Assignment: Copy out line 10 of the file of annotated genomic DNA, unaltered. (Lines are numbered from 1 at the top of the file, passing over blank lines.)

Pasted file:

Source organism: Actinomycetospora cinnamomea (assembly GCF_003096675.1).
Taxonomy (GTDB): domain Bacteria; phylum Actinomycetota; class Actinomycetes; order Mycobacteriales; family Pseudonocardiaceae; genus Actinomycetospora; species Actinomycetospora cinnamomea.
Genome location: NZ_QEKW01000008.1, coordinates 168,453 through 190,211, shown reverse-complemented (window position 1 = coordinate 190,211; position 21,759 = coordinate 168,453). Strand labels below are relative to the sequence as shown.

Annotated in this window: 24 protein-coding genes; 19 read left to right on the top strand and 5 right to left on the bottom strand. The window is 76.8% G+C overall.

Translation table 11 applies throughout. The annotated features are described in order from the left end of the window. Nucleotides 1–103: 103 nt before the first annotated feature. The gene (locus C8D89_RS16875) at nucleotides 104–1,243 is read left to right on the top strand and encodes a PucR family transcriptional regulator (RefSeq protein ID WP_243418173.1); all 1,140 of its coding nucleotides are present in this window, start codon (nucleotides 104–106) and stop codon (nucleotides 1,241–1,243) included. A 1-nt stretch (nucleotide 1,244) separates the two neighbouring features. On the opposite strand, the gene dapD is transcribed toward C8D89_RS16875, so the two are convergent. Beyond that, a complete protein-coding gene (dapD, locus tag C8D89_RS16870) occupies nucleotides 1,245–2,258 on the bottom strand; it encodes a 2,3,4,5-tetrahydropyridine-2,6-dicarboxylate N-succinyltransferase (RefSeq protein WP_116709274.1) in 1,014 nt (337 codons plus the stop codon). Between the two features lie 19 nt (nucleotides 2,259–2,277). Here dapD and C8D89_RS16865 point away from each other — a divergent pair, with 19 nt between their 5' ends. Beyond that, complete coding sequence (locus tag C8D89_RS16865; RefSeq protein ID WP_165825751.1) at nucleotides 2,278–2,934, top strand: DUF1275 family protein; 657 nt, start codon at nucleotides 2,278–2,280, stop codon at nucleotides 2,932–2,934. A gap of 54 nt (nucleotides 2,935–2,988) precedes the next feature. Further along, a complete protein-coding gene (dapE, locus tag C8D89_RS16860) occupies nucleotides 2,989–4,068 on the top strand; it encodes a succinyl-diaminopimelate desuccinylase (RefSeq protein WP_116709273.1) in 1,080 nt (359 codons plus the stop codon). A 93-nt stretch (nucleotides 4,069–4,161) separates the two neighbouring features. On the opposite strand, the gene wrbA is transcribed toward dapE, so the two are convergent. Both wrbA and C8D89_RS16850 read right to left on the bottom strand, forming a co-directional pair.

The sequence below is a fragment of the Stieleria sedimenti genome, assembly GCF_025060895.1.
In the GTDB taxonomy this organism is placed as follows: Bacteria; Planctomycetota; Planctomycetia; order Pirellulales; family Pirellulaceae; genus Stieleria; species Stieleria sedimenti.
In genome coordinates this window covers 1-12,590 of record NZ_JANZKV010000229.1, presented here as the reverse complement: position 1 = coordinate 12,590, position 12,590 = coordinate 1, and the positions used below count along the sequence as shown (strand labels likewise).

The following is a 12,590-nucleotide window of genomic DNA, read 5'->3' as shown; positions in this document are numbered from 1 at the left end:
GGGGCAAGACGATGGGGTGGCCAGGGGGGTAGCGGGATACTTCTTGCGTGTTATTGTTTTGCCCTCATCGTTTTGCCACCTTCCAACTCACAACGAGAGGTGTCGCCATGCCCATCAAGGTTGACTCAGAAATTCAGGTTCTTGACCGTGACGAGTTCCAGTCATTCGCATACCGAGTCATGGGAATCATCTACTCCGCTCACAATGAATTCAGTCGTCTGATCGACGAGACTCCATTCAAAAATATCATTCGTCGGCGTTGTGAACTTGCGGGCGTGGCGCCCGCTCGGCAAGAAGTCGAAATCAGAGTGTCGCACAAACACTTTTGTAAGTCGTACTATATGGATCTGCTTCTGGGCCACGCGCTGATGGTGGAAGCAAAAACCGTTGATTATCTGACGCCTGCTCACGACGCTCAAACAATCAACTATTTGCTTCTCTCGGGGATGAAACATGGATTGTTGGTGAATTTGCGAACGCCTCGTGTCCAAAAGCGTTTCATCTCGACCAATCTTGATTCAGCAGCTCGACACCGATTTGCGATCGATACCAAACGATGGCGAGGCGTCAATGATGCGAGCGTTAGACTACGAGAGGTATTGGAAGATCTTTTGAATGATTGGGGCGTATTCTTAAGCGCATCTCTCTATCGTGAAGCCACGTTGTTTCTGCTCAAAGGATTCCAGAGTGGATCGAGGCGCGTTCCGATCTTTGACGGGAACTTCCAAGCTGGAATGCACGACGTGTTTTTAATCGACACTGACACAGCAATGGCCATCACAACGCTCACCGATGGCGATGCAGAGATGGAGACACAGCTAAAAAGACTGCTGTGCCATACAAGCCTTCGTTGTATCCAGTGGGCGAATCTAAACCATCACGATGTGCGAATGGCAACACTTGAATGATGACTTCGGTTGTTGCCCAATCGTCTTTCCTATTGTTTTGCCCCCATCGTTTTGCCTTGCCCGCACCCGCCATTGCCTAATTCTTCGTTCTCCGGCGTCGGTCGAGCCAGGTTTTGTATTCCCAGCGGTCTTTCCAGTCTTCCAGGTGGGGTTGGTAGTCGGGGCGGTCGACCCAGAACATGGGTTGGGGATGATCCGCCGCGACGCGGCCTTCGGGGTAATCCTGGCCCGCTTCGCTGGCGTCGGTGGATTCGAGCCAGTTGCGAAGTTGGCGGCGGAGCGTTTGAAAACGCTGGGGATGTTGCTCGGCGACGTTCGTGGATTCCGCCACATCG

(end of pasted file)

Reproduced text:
GGGGCAAGACGATGGGGTGGCCAGGGGGGTAGCGGGATACTTCTTGCGTGTTATTGTTTTGCCCTCATCGTTTTGCCACCTTCCAACTCACAACGAGAGGTGTCGCCATGCCCATCAAGGTTGACTCAGAAATTCAGGTTCTTGACCGTGACGAGTTCCAGTCATTCGCATACCGAGTCATGGGAATCATCTACTCCGCTCACAATGAATTCAGTCGTCTGATCGACGAGACTCCATTCAAAAATATCATTCGTCGGCGTTGTGAACTTGCGGGCGTGGCGCCCGCTCGGCAAGAAGTCGAAATCAGAGTGTCGCACAAACACTTTTGTAAGTCGTACTATATGGATCTGCTTCTGGGCCACGCGCTGATGGTGGAAGCAAAAACCGTTGATTATCTGACGCCTGCTCACGACGCTCAAACAATCAACTATTTGCTTCTCTCGGGGATGAAACATGGATTGTTGGTGAATTTGCGAACGCCTCGTGTCCAAAAGCGTTTCATCTCGACCAATCTTGATTCAGCAGCTCGACACCGATTTGCGATCGATACCAAACGATGGCGAGGCGTCAATGATGCGAGCGTTAGACTACGAGAGGTATTGGAAGATCTTTTGAATGATTGGGGCGTATTCTTAAGCGCATCTCTCTATCGTGAAGCCACGTTGTTTCTGCTCAAAGGATTCCAGAGTGGATCGAGGCGCGTTCCGATCTTTGACGGGAACTTCCAAGCTGGAATGCACGACGTGTTTTTAATCGACACTGACACAGCAATGGCCATCACAACGCTCACCGATGGCGATGCAGAGATGGAGACACAGCTAAAAAGACTGCTGTGCCATACAAGCCTTCGTTGTATCCAGTGGGCGAATCTAAACCATCACGATGTGCGAATGGCAACACTTGAATGATGACTTCGGTTGTTGCCCAATCGTCTTTCCTATTGTTTTGCCCCCATCGTTTTGCCTTGCCCGCACCCGCCATTGCCTAATTCTTCGTTCTCCGGCGTCGGTCGAGCCAGGTTTTGTATTCCCAGCGGTCTTTCCAGTCTTCCAGGTGGGGTTGGTAGTCGGGGCGGTCGACCCAGAACATGGGTTGGGGATGATCCGCCGCGACGCGGCCTTCGGGGTAATCCTGGCCCGCTTCGCTGGCGTCGGTGGATTCGAGCCAGTTGCGAAGTTGGCGGCGGAGCGTTTGAAAACGCTGGGGATGTTGCTCGGCGACGTTCGTGGATTCCGCCACATCG